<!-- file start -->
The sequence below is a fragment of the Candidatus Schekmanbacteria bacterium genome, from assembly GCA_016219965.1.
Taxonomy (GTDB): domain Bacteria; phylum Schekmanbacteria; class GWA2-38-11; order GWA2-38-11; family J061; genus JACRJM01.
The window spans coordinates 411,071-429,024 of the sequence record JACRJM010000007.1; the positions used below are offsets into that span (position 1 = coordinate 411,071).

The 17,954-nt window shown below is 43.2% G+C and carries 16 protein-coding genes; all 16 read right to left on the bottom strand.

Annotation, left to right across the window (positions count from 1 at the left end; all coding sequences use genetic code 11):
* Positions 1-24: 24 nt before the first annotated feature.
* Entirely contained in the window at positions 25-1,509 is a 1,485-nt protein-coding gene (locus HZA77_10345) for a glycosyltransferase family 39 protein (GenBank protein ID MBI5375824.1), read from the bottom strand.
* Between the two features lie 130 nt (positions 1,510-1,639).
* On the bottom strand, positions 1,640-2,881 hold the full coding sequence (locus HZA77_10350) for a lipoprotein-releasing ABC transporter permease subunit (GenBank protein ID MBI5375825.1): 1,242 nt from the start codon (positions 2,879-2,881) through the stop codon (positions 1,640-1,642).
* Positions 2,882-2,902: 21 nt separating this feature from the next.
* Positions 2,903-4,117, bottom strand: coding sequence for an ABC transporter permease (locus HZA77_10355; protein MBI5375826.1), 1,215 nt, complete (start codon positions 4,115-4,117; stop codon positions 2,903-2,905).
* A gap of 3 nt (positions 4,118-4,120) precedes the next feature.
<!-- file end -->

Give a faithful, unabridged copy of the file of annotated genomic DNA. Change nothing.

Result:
The sequence below is a fragment of the Candidatus Schekmanbacteria bacterium genome, from assembly GCA_016219965.1.
Taxonomy (GTDB): domain Bacteria; phylum Schekmanbacteria; class GWA2-38-11; order GWA2-38-11; family J061; genus JACRJM01.
The window spans coordinates 411,071-429,024 of the sequence record JACRJM010000007.1; the positions used below are offsets into that span (position 1 = coordinate 411,071).

The 17,954-nt window shown below is 43.2% G+C and carries 16 protein-coding genes; all 16 read right to left on the bottom strand.

Annotation, left to right across the window (positions count from 1 at the left end; all coding sequences use genetic code 11):
* Positions 1-24: 24 nt before the first annotated feature.
* Entirely contained in the window at positions 25-1,509 is a 1,485-nt protein-coding gene (locus HZA77_10345) for a glycosyltransferase family 39 protein (GenBank protein ID MBI5375824.1), read from the bottom strand.
* Between the two features lie 130 nt (positions 1,510-1,639).
* On the bottom strand, positions 1,640-2,881 hold the full coding sequence (locus HZA77_10350) for a lipoprotein-releasing ABC transporter permease subunit (GenBank protein ID MBI5375825.1): 1,242 nt from the start codon (positions 2,879-2,881) through the stop codon (positions 1,640-1,642).
* Positions 2,882-2,902: 21 nt separating this feature from the next.
* Positions 2,903-4,117, bottom strand: coding sequence for an ABC transporter permease (locus HZA77_10355; protein MBI5375826.1), 1,215 nt, complete (start codon positions 4,115-4,117; stop codon positions 2,903-2,905).
* A gap of 3 nt (positions 4,118-4,120) precedes the next feature.